Frantz Fanon: Black Skin, White Mask explores the world of the preeminent theorist of twentieth-century anticolonialism, a French West Indian psychiatrist and political philosopher whose writings gave expression to the psychological burdens of existing as a Black person in a white-dominated society. Artist and filmmaker Isaac Julien interweaves the story of Fanon’s brief but eventful life with his long and tortuous inner journey, restoring the trailblazing thinker to his rightful place at the center of contemporary discussions around postcolonial identity.


Short + Feature: Bottoms Up!
The Pub and Withnail and I

Grab a pint and raise a glass to two intoxicating tales of alcoholic abandon set amidst the seamy side of British life.


Monsoon Wedding (Mira Nair, 2001)

Criterion Collection Edition #489


Ministry of Fear (Fritz Lang, 1944)

Criterion Collection Edition #649


Double Feature: Frank’s Way
The Man with the Golden Arm and The Manchurian Candidate

Frank Sinatra explores the dark, complex edges of his persona in Otto Preminger’s taboo-shattering addiction drama and John Frankenheimer’s definitive Cold War thriller.


Saturday Matinee: Kirikou and the Men and Women

The irrepressible infant hero Kirikou returns to the screen in a vibrant animated fable about courage, self belief, and tolerance.


Starring Jane Fonda

Actor, activist, exercise guru, businesswoman, star of Hollywood hits and French art-house cinema alike—Jane Fonda has worn more hats than just about any performer of her generation and continues to be an outspoken fighter for social and environmental justice. Though she was born the daughter of Hollywood royalty, Fonda refused to rest on her famous name, training under Lee Strasberg at the Actors Studio and parlaying her early successes in hits like the rollicking western comedy Cat Ballou and the sci-fi cult extravaganza Barbarella into increasingly complex, challenging roles in acclaimed films such as the edgy neonoir Klute (for which she won her first best actress Oscar) and the prescient disaster thriller The China Syndrome. The fact that Fonda, at the height of her stardom, was one of the most visible faces of the civil rights and antiwar movements—and even decamped to France to star in Tout va bien, a radical anticapitalist screed by Jean-Luc Godard and Jean-Pierre Gorin—puts Fonda virtually in a class by herself for her rare combination of superstar talent and fearless political conviction.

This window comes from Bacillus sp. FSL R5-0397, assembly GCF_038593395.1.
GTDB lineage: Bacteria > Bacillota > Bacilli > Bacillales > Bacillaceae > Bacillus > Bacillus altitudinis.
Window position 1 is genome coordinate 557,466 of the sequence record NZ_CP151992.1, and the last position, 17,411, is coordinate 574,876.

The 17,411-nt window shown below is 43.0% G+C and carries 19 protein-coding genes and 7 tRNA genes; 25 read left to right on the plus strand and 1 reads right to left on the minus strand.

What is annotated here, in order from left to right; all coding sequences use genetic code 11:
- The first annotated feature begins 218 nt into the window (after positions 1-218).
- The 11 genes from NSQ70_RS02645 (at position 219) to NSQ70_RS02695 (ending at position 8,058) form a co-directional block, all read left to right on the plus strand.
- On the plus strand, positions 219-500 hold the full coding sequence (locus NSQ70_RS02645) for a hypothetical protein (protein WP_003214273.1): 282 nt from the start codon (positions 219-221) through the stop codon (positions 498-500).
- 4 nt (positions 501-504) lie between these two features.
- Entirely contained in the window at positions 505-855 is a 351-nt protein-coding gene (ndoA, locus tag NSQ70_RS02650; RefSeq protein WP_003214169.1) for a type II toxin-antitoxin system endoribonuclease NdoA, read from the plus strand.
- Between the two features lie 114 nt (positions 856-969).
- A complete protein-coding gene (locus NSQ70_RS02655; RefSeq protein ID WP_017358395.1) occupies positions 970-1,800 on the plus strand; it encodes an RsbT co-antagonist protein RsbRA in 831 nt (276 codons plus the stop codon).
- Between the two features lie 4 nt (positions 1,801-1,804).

Featuring: Walk on the Wild Side (1962), La ronde (1964)*, Cat Ballou (1965), The Chase (1966), Barefoot in the Park (1967), Barbarella (1968), Spirits of the Dead (1968), Klute (1971), Tout va bien (1972), Letter to Jane (1972), A Doll’s House (1973), Fun with Dick and Jane (1977), California Suite (1978), The China Syndrome (1979), The Morning After (1986)


Poto and Cabengo

Grace and Virginia are young San Diego twins who speak unlike anyone else. With little exposure to the outside world, the two girls have created a private form of communication that’s an amalgam of the distinctive English dialects they hear at home. Jean-Pierre Gorin’s polyphonic nonfiction investigation of this phenomenon looks at the family from a variety of angles, with the director taking on the role of a sort of sociological detective. It’s a delightful and absorbing study of words and faces, mass media and personal isolation, and America’s odd margins.


Short + Feature: The Jimi Hendrix Experience
Jimi Could Have Fallen from the Sky and Jimi Plays Monterey

The life, music, and legend of Jimi Hendrix lives on in these electrifying tributes to his once-in-a-generation genius.


Always Shine

Director Sophia Takal offers a tense and disquieting exploration of female friendship, rivalry, and Hollywood sexism in this provocative psychological thriller. Two friends (Mackenzie Davis and Caitlin FitzGerald), actors who have experienced vastly different levels of success, leave Los Angeles for Big Sur on a weekend getaway to reconnect. Once alone, however, the two women’s suppressed jealousies and deep-seated resentments bubble to the surface, causing them to lose grasp not just of the true nature of their relationship, but also of their own identities.